From Natural Law to Enlightenment - From Locke to Rousseau

Nov 2016
968
Germany
#1
Starting from the Platonic-Aristotelian view of the world order as a perfect static rational structure which the human mind could decipher by thinking, modern theorists like Grotius or Pufendorf had postulated a universal legal order - the reasonable natural law - which offered itself as an alternative to the decaying Christian-medieval dogma of a moral right set by God. So the step leads from good law to reasonable law: a law is not to be obeyed because it commands (Christian) morality, but because it commands reason. Already the Aristotelian Thomas of Aquinas distinguished between divine law which transcends reason, and natural law (lex aeterna and lex naturalis) and thus unintentionally paved the way for conceptions of a demythologized, i.e. post-Christian understanding of law. Factors such as the rise of the natural sciences (i.e. the insight into a somehow lawfully structured nature), the increasing politically and economically motivated resistance of non-clerical parts of society against the power of clerical institutions, the division of the church into two hostile denominations (which in the long run leads to the marginalization of theology as authority in legal questions), all this strengthens the need for a legal authority which is superior to man, but which must be followed not only because the law of divine origin and obedience to God and thus to law is something 'good', but because man by virtue of his natural cognitive faculty directly grasps and affirms the reasonable meaning of the laws.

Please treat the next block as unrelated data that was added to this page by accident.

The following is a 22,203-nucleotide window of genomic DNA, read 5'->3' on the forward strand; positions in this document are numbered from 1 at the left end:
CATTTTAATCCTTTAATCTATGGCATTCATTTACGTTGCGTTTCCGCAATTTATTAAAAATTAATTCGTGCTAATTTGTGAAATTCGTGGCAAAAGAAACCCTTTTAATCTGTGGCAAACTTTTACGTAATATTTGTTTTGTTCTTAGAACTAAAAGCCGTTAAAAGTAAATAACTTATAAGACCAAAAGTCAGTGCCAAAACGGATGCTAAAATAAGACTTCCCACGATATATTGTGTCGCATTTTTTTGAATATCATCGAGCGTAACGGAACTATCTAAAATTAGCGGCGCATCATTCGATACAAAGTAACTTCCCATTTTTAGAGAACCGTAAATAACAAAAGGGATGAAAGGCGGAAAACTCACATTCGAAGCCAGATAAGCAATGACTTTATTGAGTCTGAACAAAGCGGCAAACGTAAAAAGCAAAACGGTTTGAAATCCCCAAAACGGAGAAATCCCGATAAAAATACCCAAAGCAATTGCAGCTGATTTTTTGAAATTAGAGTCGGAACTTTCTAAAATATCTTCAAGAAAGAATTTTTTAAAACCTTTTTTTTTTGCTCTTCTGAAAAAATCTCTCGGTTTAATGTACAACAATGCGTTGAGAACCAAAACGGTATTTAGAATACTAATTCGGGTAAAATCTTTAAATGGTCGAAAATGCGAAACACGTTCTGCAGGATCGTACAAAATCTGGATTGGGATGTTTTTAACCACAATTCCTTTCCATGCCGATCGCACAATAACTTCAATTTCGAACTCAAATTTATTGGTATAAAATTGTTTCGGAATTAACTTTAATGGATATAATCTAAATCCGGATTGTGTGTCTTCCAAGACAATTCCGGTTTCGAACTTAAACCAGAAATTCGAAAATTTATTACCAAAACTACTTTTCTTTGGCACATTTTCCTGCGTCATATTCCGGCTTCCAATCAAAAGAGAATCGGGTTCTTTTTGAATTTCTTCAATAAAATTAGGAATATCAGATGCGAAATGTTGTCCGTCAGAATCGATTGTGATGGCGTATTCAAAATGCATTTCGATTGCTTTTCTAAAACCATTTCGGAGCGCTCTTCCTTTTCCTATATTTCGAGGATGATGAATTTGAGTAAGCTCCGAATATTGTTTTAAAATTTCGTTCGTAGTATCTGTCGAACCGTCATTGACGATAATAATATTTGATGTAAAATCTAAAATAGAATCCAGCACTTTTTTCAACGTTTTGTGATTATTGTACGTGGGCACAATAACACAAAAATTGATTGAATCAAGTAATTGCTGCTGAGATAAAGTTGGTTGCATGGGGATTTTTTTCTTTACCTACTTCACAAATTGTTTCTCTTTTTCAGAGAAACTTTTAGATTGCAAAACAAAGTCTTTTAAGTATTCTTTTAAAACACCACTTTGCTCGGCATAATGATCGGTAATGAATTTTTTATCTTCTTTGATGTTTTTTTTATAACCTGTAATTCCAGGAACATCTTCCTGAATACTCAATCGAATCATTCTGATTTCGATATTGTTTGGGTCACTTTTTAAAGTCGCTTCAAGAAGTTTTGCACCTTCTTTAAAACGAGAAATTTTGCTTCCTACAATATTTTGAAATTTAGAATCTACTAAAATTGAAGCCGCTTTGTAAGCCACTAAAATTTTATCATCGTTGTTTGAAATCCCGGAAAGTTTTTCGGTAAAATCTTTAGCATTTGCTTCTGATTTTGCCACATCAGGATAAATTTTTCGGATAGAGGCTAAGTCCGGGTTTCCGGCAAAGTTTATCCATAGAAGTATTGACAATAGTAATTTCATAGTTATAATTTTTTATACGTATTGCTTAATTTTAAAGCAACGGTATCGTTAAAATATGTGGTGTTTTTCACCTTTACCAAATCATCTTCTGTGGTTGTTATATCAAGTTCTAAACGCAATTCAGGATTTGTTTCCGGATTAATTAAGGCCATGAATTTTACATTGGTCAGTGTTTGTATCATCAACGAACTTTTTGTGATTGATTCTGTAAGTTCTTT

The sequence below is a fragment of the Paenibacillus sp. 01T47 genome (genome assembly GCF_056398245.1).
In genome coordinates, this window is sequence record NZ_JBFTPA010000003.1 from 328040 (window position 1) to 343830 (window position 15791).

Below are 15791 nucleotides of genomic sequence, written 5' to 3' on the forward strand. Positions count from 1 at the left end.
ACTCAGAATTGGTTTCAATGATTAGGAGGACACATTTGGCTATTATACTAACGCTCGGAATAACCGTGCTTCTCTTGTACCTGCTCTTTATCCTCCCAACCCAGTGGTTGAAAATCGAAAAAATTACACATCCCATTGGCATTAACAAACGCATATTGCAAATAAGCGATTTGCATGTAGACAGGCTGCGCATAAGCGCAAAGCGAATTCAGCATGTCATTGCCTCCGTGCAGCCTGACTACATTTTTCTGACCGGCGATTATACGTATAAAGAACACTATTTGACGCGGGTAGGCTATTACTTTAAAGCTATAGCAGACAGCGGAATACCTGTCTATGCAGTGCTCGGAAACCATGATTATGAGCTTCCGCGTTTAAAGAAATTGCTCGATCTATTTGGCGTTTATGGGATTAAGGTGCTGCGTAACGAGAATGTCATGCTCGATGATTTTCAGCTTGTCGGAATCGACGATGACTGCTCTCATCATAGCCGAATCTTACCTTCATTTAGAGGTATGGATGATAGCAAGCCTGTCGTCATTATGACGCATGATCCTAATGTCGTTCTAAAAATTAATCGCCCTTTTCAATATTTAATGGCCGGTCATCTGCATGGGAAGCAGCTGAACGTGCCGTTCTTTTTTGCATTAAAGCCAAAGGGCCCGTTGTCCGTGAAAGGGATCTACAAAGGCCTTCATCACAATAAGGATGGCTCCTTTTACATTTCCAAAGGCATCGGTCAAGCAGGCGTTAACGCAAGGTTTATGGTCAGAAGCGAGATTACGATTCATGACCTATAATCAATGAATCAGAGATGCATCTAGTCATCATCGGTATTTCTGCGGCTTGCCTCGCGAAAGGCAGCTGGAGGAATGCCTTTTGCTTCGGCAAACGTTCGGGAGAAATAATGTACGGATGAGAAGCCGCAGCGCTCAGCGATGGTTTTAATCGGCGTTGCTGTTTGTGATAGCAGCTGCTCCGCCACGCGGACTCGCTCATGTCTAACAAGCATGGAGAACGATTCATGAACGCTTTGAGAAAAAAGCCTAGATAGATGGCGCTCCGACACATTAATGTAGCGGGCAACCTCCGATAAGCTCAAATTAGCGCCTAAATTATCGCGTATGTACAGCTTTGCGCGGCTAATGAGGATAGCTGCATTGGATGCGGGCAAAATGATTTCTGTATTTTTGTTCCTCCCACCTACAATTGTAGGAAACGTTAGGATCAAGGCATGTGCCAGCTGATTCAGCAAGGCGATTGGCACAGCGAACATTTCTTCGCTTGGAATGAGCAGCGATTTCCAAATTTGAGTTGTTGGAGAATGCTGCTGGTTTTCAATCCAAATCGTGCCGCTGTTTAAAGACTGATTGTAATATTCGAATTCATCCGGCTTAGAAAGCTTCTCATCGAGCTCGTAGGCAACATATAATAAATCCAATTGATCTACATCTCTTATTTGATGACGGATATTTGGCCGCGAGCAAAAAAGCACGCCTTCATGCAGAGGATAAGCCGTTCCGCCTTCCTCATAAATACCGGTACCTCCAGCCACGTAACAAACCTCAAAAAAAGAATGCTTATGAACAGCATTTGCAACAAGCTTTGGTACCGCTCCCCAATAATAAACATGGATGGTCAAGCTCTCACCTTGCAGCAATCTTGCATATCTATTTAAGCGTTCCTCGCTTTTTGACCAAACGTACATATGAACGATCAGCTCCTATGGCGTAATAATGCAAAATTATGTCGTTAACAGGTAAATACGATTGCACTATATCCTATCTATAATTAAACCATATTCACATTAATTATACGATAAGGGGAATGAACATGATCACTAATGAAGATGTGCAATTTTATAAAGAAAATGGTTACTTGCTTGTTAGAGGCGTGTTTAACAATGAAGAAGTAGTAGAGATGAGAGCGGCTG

Such a right can only be a 'natural' right which can be seen by the reason inherent in all human beings and which provides the standards for how people have to deal with each other in such a way that peaceful coexistence in the state and between states is possible. This has given rise to a universal legal concept that crosses the boundaries of denominations - but not yet the horizon of theology. In Locke, the advocate of economic liberalist ideas, a strongly utilitarian motive comes to light, he probably recognizes the metaphysical authority of Christian theology, but insists on an earthly legal concept - a concept of natural law - that is to keep free of theological interventions and primarily serves the economic prosperity of society. With a logical inconsistency Locke, despite his secularizing inclinations, does not cut off theology completely from his political doctrine.

For natural law may well stand as self-contained and quasi-absolute as chiselled out of the marble of eternity - only: the chisel was, of course, guided by the biblical God. This is inconsistent because the spheres of religion and earthly reason can only be separated here in appearance, for the right of reason as a product of the perfectly good God himself can only be something good through and through. To cut it off from this religious-moral category and to praise it as an independent system of values, but to underline its divine origin in one, as it were, in a threatening gesture to all doubters - that is split thinking, but perhaps also guided by tactical considerations. Because of the foundation of natural law in the biblical myth, atheism can, in view of the human rights activist Locke, only be synonymous with the denial of the divine source of natural law, reason enough to consider the atheists as subversive to the state.